CODA: Courage

Russ Volckmann

Leadership, as has been preached in these pages for some time now, is about the individual and the context. It is about an emergence of individuals from context to demonstrate leadership. One of the things that I have not focused on very much is the traits or qualities individuals bring to these leader moments. I do not believe that the qualities and traits of leadership can be generalized across contexts.

Also – depending on the issues of the day – different traits and qualities are emphasized in the literature. Fast Company (September 2004) provides an example of this in “The Courage Issue.” Several “leaders” provide their thoughts on the subject of courage. One, Senator John McCain, writes that leaders and executives don’t have enough of it. That as a result, lack of courage leads to greed and selfishness.

McCain cites Churchill who said courage is “The first of human qualities…because it guarantees all the others.” And he goes on to say: “Courage is that rare moment of unity between conscience, fear, and action, when something deep within us strikes the flint of love, of honor, of duty, to make the spark that fires our resolve.”

When we are thinking about qualities and traits associated with emergent leadership, it is not enough to create a list. It is also important to think about what the implications of one trait are for the manifestation of others. How do they show up in combination and what are the implications of that? And, from an integral perspective, what does it mean for leadership when these traits of the individual show up in relationship with the constellated traits of a culture?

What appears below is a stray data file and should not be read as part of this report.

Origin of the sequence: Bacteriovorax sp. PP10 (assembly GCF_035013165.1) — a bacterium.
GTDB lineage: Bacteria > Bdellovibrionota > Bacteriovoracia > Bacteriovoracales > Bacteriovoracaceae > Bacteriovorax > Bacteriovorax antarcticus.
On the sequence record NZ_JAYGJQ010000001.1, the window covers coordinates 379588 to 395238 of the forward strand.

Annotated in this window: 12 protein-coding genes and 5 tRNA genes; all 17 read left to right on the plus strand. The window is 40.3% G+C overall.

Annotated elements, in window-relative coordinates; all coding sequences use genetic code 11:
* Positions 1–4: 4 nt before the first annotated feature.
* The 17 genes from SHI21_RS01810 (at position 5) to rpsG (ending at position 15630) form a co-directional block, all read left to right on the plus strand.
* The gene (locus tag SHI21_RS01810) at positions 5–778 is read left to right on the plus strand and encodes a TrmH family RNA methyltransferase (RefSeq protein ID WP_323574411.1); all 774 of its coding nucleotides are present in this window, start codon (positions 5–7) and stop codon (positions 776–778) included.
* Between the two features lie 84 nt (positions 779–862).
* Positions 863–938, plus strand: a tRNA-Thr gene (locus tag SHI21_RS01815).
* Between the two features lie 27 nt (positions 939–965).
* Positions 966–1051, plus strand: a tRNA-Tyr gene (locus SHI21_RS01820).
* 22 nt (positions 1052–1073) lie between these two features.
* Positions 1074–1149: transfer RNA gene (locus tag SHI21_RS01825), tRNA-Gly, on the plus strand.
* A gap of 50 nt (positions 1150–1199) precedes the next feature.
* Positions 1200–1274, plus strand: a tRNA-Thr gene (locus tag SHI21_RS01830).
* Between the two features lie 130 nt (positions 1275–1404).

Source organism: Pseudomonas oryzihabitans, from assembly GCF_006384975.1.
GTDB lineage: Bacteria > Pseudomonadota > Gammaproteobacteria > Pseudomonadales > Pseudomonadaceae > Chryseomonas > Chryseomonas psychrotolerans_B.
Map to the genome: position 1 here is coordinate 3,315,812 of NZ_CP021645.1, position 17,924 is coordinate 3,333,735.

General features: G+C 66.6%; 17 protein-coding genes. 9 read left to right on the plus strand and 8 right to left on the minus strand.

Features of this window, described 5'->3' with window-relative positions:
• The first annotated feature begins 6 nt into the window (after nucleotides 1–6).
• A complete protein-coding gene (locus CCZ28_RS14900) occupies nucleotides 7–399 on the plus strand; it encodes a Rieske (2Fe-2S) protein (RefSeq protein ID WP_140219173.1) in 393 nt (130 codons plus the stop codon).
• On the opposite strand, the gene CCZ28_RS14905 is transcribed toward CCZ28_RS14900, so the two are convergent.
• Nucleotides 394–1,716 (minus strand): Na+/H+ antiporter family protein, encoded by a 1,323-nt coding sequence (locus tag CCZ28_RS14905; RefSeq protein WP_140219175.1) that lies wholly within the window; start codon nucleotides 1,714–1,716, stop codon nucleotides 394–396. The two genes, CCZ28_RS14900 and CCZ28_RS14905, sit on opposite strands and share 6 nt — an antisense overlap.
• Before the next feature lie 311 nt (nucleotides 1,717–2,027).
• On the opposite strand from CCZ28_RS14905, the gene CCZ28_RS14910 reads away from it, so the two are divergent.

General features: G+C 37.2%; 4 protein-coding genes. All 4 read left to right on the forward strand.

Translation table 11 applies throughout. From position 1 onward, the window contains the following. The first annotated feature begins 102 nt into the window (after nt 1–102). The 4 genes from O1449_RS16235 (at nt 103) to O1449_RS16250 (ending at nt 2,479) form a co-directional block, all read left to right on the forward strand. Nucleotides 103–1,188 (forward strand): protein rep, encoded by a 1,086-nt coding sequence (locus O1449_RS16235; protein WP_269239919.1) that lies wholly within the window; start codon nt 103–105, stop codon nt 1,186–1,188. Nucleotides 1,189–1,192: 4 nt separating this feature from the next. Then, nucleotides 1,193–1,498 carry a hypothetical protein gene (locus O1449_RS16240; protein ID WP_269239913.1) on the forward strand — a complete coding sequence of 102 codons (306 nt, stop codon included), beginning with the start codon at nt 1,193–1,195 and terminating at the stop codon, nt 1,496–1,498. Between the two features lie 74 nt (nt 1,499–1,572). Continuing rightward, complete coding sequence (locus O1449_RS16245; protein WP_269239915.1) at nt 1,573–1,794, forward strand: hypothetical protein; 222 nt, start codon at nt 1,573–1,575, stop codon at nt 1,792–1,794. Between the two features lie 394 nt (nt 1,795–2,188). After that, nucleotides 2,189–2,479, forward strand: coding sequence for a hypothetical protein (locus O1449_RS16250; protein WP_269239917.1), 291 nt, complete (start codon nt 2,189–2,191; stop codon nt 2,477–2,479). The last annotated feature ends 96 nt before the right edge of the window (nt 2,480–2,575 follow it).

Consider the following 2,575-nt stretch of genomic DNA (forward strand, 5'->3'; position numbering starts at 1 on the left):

An example of the relationship between individual and context relevant to emergent leadership involves Senator McCain. I wish I could say this scenario was original with me, but it was presented to me by a very influential business leader and Republican. It goes something like this:

George W. wants to be re-elected. He sees Dick Cheney as reducing his chances. But he has already committed to Cheney publicly and it wouldn’t look good to pull back on that commitment. But Cheney’s doctors cooperate and–at the last minute – forbid him to run again for health reasons. Bush, distraught, turns to his new friend and ally – right! – Senator John McCain to be his vice president. McCain’s presence on the ticket will bring drifting Republicans back into the Republican fold and attract Undecideds as well as some Democrats. And, of course, Senator John McCain has the courage to become part of the administration.

What do you think?

> Russ Volckmann